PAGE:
Until recently, most companies would not have understood “disposal” to apply to their emissions of hazardous substances into the air. However, a recent court case sought to expand the definition to impose liability for contamination resulting from a company’s air emissions. In Pakootas v. Teck Cominco Metals Ltd. (Teck), the plaintiffs argued that Teck should be held liable for disposal under CERCLA as a result of its air emissions. The U.S. District Court for the Eastern District of Washington agreed. Fortunately for companies with air emissions, the Ninth Circuit overturned the district court’s holding, returning CERCLA to its more narrow scope.
A company can be held liable under CERCLA if it owns or operates a facility where a disposal of hazardous substances has occurred (or formerly owned or operated the facility at the time of the disposal); if it transports hazardous substances for disposal; or if it arranges for disposal. CERCLA incorporates the definition of “disposal” from the Solid Waste Disposal Act (RCRA), which defines “disposal” to mean discharging or placing solid or hazardous waste “into or on any land or water” such that solid or hazardous waste “may enter the environment or be emitted into the air or discharged into any waters.”
Teck’s smelter in Trail, British Columbia, emitted certain hazardous substances including lead and mercury compounds through a smokestack, and those compounds were carried downwind and eventually deposited by the wind onto land and water. These facts were not in dispute. But Teck could only be held liable under CERCLA for the costs of cleanup for the land and water where the materials came to rest if it arranged for the disposal of those materials. Teck had moved to strike the plaintiffs’ claims on the grounds that its discharges were not “disposal” because they were emitted into the air rather than directly deposited into or on any land or water, but the district court denied Teck’s motion, reasoning that disposal occurred when hazardous substances “came to a point of repose” at the site.
One month after the district court’s ruling, the Ninth Circuit decided in Center for Community Action and Environmental Justice (CCAEJ) v. BNSF that emissions of diesel particulate matter in exhaust from railyards did not constitute “disposal” within the meaning of RCRA. It reasoned that the definition under RCRA does not plainly state that emissions “into the air” are within its scope, and are instead regulated under the Clean Air Act. Teck asked the district court to reconsider its decision in light of CCAEJ, but it again ruled against Teck on the grounds that “disposal” occurred in the first instance on the land or water of the contaminated site.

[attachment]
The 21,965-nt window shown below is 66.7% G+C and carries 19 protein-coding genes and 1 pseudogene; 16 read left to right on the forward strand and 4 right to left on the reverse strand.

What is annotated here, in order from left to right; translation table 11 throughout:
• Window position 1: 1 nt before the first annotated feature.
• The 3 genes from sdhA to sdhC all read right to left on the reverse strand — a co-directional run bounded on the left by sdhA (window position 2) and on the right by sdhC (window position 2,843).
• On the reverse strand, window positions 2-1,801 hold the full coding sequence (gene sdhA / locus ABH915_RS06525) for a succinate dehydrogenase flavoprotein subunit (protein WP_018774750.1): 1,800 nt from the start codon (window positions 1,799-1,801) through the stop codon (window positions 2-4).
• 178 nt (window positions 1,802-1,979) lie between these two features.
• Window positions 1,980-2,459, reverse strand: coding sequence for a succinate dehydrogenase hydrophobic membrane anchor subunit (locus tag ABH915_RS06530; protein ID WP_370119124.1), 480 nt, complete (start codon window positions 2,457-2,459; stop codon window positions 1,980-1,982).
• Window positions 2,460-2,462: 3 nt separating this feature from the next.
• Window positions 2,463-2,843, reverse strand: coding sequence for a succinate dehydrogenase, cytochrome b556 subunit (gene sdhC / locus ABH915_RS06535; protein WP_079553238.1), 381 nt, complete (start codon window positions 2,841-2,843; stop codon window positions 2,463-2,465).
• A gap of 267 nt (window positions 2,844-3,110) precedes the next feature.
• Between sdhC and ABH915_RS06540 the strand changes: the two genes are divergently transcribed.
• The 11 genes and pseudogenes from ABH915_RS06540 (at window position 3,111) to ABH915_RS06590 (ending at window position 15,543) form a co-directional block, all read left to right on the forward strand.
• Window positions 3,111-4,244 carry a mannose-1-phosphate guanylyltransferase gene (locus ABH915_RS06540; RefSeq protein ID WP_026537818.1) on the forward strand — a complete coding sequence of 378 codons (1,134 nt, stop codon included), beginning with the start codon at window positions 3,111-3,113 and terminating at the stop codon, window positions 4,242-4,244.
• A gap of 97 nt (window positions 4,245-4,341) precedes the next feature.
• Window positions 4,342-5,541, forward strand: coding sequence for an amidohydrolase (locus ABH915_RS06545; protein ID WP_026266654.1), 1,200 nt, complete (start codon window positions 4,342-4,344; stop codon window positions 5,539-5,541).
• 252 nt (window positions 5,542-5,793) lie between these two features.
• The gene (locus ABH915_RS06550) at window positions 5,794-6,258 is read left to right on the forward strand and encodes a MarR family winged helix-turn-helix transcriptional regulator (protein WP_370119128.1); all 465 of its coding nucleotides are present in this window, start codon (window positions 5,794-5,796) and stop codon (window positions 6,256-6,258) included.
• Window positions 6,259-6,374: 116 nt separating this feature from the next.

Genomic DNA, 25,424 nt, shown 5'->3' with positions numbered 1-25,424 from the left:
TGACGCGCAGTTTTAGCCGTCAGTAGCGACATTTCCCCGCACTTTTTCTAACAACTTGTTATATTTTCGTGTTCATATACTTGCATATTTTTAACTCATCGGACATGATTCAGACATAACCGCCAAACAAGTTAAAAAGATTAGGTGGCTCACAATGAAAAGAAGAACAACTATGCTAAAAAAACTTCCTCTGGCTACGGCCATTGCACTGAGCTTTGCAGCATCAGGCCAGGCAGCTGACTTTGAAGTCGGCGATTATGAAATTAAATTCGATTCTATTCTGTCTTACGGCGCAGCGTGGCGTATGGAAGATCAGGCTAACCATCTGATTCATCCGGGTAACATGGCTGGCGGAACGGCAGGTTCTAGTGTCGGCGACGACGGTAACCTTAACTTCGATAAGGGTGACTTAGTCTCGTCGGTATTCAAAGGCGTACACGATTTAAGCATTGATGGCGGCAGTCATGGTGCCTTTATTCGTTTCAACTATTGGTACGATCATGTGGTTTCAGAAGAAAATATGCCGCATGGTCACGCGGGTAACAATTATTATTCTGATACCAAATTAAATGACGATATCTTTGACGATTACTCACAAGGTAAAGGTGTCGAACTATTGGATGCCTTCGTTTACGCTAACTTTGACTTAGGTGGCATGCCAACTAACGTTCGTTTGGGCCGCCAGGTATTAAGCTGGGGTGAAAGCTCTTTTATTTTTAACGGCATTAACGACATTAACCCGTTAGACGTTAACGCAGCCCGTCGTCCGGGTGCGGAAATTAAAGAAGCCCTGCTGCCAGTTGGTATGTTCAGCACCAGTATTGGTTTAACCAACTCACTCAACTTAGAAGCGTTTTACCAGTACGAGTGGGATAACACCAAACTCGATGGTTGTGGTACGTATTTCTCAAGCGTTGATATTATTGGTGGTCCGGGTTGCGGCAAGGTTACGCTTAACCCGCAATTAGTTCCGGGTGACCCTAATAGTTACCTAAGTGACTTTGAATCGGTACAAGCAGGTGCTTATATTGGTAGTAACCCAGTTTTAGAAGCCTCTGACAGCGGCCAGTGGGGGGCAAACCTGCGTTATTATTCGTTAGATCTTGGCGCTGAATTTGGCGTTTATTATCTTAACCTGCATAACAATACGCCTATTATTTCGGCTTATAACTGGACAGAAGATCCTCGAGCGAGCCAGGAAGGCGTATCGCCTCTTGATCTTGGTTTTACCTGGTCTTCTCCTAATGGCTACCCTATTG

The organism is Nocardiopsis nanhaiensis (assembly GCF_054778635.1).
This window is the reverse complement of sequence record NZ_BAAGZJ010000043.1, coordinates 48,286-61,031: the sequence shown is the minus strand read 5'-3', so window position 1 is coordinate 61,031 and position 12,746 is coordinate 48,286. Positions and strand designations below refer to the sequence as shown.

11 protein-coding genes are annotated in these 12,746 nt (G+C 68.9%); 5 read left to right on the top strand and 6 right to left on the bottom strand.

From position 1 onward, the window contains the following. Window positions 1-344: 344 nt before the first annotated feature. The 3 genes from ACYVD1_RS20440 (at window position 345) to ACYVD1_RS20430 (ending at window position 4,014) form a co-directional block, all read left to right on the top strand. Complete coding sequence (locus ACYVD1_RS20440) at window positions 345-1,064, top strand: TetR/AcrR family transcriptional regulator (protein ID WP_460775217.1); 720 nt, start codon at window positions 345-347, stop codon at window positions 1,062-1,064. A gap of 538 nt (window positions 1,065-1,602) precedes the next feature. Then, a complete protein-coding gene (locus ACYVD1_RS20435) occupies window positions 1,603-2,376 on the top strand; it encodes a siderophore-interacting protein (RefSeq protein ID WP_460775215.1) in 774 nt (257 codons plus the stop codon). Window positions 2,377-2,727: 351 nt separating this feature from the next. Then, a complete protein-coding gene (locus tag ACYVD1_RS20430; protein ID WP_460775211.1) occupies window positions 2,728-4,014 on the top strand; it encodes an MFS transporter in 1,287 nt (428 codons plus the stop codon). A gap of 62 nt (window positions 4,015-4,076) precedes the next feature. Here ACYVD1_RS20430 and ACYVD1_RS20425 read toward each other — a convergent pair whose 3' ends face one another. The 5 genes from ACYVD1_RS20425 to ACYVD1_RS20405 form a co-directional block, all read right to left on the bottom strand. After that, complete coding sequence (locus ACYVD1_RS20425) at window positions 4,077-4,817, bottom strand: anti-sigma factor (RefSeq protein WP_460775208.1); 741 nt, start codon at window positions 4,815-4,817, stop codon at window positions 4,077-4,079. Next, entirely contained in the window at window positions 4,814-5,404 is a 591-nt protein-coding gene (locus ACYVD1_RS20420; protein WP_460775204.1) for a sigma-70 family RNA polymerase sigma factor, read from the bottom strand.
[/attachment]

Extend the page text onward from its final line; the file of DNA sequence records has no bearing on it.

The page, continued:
On appeal, the Ninth Circuit ruled in Teck’s favor, noting that CCAEJ involved essentially the same facts in that it alleged emission of hazardous substances into the air. Significantly, it reasoned that the plaintiffs’ interpretation was problematic because “if ‘aerial depositions’ are accepted as ‘disposals,’ ‘disposal’ would be a never-ending process, essentially eliminating the innocent landowner defense.” It also cited prior case law holding that “‘[n]othing in the context of the statute or the term ‘disposal’ suggests that Congress meant to include chemical or geological processes or passive migration,’ i.e., the gradual spread of contaminants without intervention.”
The Ninth Circuit’s Pakootas decision confirms that CERCLA liability will not apply to emissions of hazardous substances into the air. Rather, such emissions (and any liability for such emissions) will be considered under the Clean Air Act. This is the result we would have anticipated prior to the district court’s decision, and the result that seems in line with CERCLA’s language and intent.
Pakootas addressed emissions from a smelter operation, but the implications for the coal industry could be enormous. Any company with air emissions that might deposit “contaminants” on the ground or in water (including coal fines) could face the issue of whether the company’s air emissions trigger CERCLA liability.
While mining and industrial operations across industries may have dodged a bullet with the Ninth Circuit’s holding, it may not entirely foreclose such sources’ liability for airborne emissions. First, the decision arguably only extends to activities that are regulated under the Clean Air Act, so companies should limit their risk of CERCLA liability by ensuring that all sources of air emissions are covered by an air permit. Second, Pakootas is only the law in the Ninth Circuit, and is not binding in other courts, so a similar case could have a different outcome in other, coal-rich areas of the country. And finally, both the United States and the California Department of Toxic Substances Control filed briefs before the Ninth Circuit in support of the plaintiffs arguing that CERCLA jurisdiction was necessary to address contamination caused by industrial operations that emit hazardous substances into the air and fall to the ground, which may indicate that federal and state agencies will attempt to expand CERCLA liability to cover actions previously thought to be outside the scope of CERCLA actions.
A subsequent decision by the Ninth Circuit overruling or limiting Pakootas or a decision by a different circuit finding that such emissions do constitute “disposal” would have wide-ranging implications and trigger a new round of attacks on the coal industry by environmental groups. Companies and associations would be well advised to monitor litigation and be prepared to intervene or file amicus briefs supporting Pakootas.
Ali Nelson is senior counsel in the Denver, Colorado, office of Husch Blackwell LLP. She can be reached at email@example.com.